Bee Berrie of Bee’s Bakery is on a mission to bring unique biscuits and cookies into everyone’s life. She believes the secret to great baking is to give your bakes a personal edge. Her biscuits are original, colourful, flavourful and so much fun – she has a flair for bringing classic recipes bang up to date and her recipes are easily adaptable. Whether you want a sophisticated digestive to dunk in your tea, a personalized jammie dodger to give as a gift, cookies iced with crystallized edible flowers or an inky tattooed sea salt and brown butter cookie, you’ll find the recipe in this exciting book. A page of tear-out templates adds to the fun. All achievable for the home cook – with some aimed at children – and using easily sourceable ingredients, the 80 recipes will increase any baker’s repertoire. Bee makes the most unique biscuits around, raising eyebrows and smiles, all in one bite.

Hello everybody!

I was asked to write a recipe or four by the Jamie Oliver gang, on the subject of a healthier type of baking…lower in sugar, no animal products and tasty as you like.

I adapted a recipe from my forthcoming book Bee’s Brilliant Biscuits for this – it uses oats and applesauce as its base ingredients and is totally vegan with no added sugar.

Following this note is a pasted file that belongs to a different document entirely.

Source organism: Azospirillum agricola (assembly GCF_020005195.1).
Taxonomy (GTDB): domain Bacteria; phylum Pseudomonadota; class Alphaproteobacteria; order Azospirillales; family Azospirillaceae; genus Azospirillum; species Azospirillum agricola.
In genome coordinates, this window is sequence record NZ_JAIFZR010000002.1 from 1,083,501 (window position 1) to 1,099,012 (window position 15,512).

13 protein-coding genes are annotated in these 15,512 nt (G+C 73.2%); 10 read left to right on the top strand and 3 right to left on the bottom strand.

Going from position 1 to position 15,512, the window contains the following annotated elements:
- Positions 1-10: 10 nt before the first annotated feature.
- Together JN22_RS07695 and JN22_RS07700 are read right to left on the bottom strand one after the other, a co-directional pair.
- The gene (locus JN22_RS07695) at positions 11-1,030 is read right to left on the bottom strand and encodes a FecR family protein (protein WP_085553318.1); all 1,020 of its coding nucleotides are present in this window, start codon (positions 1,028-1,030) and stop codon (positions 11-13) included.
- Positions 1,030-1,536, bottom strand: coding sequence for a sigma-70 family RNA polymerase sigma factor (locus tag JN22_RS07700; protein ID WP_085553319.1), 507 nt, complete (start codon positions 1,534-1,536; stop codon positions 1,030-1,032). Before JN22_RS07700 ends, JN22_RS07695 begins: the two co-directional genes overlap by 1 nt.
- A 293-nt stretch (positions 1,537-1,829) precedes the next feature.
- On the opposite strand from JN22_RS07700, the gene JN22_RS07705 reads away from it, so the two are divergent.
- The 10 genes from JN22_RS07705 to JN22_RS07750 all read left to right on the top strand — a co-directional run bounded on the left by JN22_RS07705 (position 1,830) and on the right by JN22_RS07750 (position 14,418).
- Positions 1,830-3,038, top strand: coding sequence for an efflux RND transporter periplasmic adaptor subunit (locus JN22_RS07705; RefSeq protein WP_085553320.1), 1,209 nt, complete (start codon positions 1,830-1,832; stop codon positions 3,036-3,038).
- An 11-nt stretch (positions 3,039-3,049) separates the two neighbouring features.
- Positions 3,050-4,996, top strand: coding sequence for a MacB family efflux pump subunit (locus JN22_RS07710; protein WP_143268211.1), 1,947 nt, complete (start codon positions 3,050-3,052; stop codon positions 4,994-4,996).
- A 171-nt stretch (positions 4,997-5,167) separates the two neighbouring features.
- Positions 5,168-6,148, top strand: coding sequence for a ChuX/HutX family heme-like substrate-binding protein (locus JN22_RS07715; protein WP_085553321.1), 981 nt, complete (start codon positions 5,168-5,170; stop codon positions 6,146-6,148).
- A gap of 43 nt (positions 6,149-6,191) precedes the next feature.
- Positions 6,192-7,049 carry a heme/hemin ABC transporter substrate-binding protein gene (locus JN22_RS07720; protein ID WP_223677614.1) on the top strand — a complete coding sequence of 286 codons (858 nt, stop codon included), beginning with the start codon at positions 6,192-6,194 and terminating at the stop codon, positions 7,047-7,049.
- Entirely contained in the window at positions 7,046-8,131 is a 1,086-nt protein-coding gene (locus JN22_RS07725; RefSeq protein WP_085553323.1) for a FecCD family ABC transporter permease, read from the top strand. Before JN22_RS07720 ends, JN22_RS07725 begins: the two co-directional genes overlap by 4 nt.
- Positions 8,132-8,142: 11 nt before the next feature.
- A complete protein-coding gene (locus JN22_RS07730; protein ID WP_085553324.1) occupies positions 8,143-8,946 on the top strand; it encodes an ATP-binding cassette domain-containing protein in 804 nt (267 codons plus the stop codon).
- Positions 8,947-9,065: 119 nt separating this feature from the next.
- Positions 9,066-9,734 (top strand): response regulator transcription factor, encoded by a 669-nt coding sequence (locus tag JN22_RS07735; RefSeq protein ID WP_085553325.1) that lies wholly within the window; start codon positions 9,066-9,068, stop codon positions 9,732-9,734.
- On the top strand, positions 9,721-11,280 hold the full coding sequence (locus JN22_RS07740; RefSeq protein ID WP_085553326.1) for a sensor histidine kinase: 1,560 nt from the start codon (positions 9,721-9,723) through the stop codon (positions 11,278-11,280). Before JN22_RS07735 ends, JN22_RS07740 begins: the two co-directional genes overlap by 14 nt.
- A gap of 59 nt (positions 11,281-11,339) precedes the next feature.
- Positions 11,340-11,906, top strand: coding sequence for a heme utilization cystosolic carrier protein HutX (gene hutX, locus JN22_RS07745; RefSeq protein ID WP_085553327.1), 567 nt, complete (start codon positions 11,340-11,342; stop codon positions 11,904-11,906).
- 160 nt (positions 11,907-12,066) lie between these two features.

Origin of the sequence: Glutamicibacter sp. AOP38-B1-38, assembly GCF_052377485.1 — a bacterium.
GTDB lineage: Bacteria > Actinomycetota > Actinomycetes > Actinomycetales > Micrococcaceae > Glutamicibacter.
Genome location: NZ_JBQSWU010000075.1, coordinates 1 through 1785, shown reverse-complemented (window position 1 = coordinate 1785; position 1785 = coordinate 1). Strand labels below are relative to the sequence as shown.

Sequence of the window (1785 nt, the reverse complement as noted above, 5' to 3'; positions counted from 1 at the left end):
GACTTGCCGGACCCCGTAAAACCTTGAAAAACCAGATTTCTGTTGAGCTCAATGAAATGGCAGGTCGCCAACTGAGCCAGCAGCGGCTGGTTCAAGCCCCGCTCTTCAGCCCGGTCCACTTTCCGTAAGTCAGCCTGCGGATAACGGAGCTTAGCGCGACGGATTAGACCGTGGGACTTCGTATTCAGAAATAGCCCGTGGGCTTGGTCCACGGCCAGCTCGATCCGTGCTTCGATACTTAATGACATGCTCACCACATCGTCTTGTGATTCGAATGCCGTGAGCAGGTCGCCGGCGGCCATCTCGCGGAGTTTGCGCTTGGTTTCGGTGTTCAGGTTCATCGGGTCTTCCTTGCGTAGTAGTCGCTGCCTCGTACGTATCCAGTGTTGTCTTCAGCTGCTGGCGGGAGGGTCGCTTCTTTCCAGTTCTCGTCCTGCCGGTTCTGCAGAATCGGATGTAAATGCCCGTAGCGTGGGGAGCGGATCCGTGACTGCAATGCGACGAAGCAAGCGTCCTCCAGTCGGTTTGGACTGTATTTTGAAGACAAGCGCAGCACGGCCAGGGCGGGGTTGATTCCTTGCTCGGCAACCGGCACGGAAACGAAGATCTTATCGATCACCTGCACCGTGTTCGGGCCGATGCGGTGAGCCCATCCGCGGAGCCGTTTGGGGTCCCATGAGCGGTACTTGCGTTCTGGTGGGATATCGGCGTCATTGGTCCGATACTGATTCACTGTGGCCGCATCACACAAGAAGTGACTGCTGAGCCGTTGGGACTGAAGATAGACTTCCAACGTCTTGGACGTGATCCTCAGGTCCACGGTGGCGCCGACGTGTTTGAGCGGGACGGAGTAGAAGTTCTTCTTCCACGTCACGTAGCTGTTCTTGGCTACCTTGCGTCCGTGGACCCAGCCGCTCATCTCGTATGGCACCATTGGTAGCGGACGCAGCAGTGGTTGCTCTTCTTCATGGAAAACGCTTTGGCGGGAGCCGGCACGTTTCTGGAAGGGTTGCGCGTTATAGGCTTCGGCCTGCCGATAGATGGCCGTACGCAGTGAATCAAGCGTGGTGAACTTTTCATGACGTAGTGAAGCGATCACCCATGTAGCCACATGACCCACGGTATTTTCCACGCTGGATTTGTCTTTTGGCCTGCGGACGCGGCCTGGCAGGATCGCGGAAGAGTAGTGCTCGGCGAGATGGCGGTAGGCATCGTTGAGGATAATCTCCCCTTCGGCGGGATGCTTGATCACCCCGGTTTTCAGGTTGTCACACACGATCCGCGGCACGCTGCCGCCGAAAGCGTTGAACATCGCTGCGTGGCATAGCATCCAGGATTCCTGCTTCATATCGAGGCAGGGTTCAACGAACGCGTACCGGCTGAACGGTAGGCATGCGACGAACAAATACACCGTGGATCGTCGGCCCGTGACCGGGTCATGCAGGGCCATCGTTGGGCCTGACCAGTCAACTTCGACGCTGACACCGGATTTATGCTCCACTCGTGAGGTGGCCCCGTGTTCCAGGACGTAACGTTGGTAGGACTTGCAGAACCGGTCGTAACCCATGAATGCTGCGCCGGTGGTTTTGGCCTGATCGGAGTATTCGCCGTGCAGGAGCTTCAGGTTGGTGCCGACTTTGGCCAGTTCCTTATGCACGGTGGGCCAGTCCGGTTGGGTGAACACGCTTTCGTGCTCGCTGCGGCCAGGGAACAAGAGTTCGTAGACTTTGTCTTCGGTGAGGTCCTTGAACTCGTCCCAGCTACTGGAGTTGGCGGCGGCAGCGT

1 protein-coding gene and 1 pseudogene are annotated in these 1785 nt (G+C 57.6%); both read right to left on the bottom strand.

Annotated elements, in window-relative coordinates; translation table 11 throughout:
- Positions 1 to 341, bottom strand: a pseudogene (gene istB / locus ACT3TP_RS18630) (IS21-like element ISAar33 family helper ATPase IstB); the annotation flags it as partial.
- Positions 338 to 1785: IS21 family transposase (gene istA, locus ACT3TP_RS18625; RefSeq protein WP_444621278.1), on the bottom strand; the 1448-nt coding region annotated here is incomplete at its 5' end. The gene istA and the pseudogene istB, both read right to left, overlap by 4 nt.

Here’s a snippet from the recipe, full instructions are here: http://www.jamieoliver.com/news-and-features/features/oaty-cookies-one-dough-four-ways/

Photography by James Lyndsay, styling by Elspeth Meston…nice work guys!

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Yes, I’m a baker, so  it stands to reason that I don’t have too much of a problem cooking with sugar, butter and gluten most of the time. However, if I can bake something delicious and full of energy that just so happens to NOT contain these things, I consider it a win all round!

We bake lots of different recipes at Bee’s Bakery,  including gluten-free, vegan or more health-conscious bakes. These oaty cookies are just the sort of baking I like to do when I’m making something for health-conscious friends, or with kids, or even when it’s just me at home. It’s important for me to have a reasonably healthy diet at home, to make up for all the broken biscuits I eat at work!

The recipe is adapted from my first recipe book, Bee’s Brilliant Biscuits, which is out early in 2016 and contains plenty of other vegan and health-conscious recipes, too.
Read more at http://www.jamieoliver.com/news-and-features/features/oaty-cookies-one-dough-four-ways/#t31DX3jYXtwUi3aX.99

 

 

 

Its nearly International Friends Day and Grazia magazine included our colourful cookies in their gift-list…

This picture is super cool! And you can order online at Etsy!

Grazia

A few months ago, I was asked by the team at Jamie Oliver to come up with a recipe for a dairy AND gluten free cookie recipe – no mean feat!

I don’t follow a particular diet eliminating any type of food, but I do steer clear of dairy some of the time, and what i love about this recipe most of all is that first of all, its delicious, but it also has certain health benefits, a winning combo in my eyes!